We have come a long way since the first farmers’ market opened in 1634 in Boston, Mass. by order of then Governor John Winthrop. It began as an open-air market until 1662 when a building was added to the site. Hartford opened its market in 1641, and New York had two markets before 1686 and five more by 1731. In 1693, Philadelphia saw the opening of the farmers’ market on High Street later to be known as Market Street. As the population moved westward, New Orleans opened the French Market in 1779 and Cincinnati opened its first market in 1801.

As with all good things, innovation has a habit of changing the way we live. While markets boomed in the 1800s, economic and cultural changes were about to bring a demise in farmers’ markets. As cities grew the farms were pushed further from the town centers. Farmers began shipping their produce in by rail to stores in town. By 1850, Hartford and Philadelphia ceased their farmers’ markets. Some farmers sought to open their own storefronts while some farmers resorted to selling to these storefronts. By 1900, farmers’ markets in about half of the cities in America were shutdown.

Mass production and distribution made food more available; however, freshness and taste were trumped by availability, price and shipping hardiness. Cheaper was always considered better. As a consequence, more small farms failed. This has been the single biggest change in food over the last 50 years. The conversion of America’ small and medium-sized farms into massive industrial factories designed to raise, contain and slaughter animals as efficiently and inexpensively as possible.

By 1962, the food industry consolidated into six corporations which accounted for 46 percent of the total retail food and beverage sales in the U.S. Today, roughly 94% of all animals raised for human consumption spend their lives on massive factory farms

Into this food quagmire of the 1960 and 1970s, the nascent natural products industry had its beginnings. By 1985, the food business was making $290 billion dollars, but natural foods accounted for only $2.7 billion of that total. Fast forward to 2013 ,and the natural food business topped $109 billion with an annual growth in sales growing 10 to 12 percent annually as compared to only a 3.4 percent growth for conventional groceries.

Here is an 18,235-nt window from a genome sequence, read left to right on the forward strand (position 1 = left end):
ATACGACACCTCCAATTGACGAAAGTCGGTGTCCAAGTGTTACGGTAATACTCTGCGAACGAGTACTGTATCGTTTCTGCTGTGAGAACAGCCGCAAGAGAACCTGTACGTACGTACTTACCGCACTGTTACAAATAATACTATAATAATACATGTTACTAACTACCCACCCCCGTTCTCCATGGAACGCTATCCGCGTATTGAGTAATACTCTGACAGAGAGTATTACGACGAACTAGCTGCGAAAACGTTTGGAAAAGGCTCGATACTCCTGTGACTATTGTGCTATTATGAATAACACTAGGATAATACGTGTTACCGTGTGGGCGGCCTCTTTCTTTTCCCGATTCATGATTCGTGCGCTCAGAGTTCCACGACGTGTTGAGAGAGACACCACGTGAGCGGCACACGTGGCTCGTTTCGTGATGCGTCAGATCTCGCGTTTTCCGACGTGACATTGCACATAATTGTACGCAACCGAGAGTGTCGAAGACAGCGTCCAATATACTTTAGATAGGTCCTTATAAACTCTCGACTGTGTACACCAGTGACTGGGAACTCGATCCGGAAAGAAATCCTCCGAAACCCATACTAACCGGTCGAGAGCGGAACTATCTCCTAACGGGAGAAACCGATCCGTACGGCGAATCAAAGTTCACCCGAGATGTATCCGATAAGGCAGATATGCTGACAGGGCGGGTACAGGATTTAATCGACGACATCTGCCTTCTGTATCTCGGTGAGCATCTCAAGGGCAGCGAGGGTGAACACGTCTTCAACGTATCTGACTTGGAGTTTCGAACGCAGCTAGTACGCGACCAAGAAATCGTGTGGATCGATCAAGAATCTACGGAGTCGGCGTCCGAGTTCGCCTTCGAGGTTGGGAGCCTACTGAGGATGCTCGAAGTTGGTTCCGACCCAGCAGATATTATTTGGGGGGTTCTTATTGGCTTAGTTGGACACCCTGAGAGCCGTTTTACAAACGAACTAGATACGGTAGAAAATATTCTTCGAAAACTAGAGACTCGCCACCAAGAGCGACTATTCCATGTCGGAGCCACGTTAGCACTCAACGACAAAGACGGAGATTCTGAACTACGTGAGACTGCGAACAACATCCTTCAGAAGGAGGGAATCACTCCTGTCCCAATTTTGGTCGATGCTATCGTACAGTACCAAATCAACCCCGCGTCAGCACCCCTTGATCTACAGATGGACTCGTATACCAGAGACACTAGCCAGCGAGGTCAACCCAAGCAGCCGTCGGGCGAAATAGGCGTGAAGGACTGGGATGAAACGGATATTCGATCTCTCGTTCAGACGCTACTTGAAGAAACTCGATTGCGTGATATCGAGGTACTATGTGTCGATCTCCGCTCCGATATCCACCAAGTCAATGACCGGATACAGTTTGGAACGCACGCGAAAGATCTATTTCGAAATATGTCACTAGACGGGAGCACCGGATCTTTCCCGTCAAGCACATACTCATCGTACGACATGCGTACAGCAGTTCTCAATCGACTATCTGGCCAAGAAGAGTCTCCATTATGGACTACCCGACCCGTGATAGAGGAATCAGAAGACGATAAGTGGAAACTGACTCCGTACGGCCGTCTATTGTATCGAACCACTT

Between 1994 to 2008 is when farmers’ markets hit their stride. During that period, the number of farmers’ markets expanded by over 300%. From just shy of 2,000 in 1994 to the currently FDA-registered farmers’ markets of 8,600.

Fear is always a determining factor in anything. Take for instance the first “Farm Aid” concert held in September 1985. The concert sounded the alarm that America’s burgeoning factory farms were forcing the loss of 32,000 family farms each year. Tacked on to that in 1989 when 60 Minutes aired a special, announcing that Alar, a growth-regulator sprayed on fruits and vegetables, was “the most potent cancer-causing agent in the food supply today.” The demand for organic produce exploded.

As the pendulum swings back toward real foods instead of lab-created processed foods, ancient is becoming the new “New.” Remember all the things that the FDA and others told you were bad for you? Research is now suggesting they’re actually good for you — eggs, potatoes and coconut are enjoying a homecoming. Even butter is back. A few years back in 2013, even the New York Times mentioned that “People today want minimally processed, simple food made from whole-food ingredients, …. Our food future looks a lot like our past.”

Today in most cities across America, farmers’ market and grocery stores share the landscape together. Some are small and others are large, in fact the largest farmers’ market in the world is located in Tokyo, Japan and boasts over 1,700 booths.

Next week we’ll dive into the benefits of buying at our local Farmers’ Market. See you then!

As always, many of the market vendors accept WIC Farmers Markets & Senior Farmers Markets Vouchers (expire on Nov. 15, 2021) in exchange for fresh fruits and vegetables. SNAP vouchers can also be used at some of the vendors booths. You can use your EBT card at the info booth for SNAP vouchers and Double UP tokens (unlimited amount right now).

We are looking forward to seeing you all at this coming week’s Market. For more information on all our vendors and the products they will be bringing, please see this week’s Farmers’ Market newsletter at Also, check out our Facebook page at

Submitted by “Uncle” Ralph Wildermuth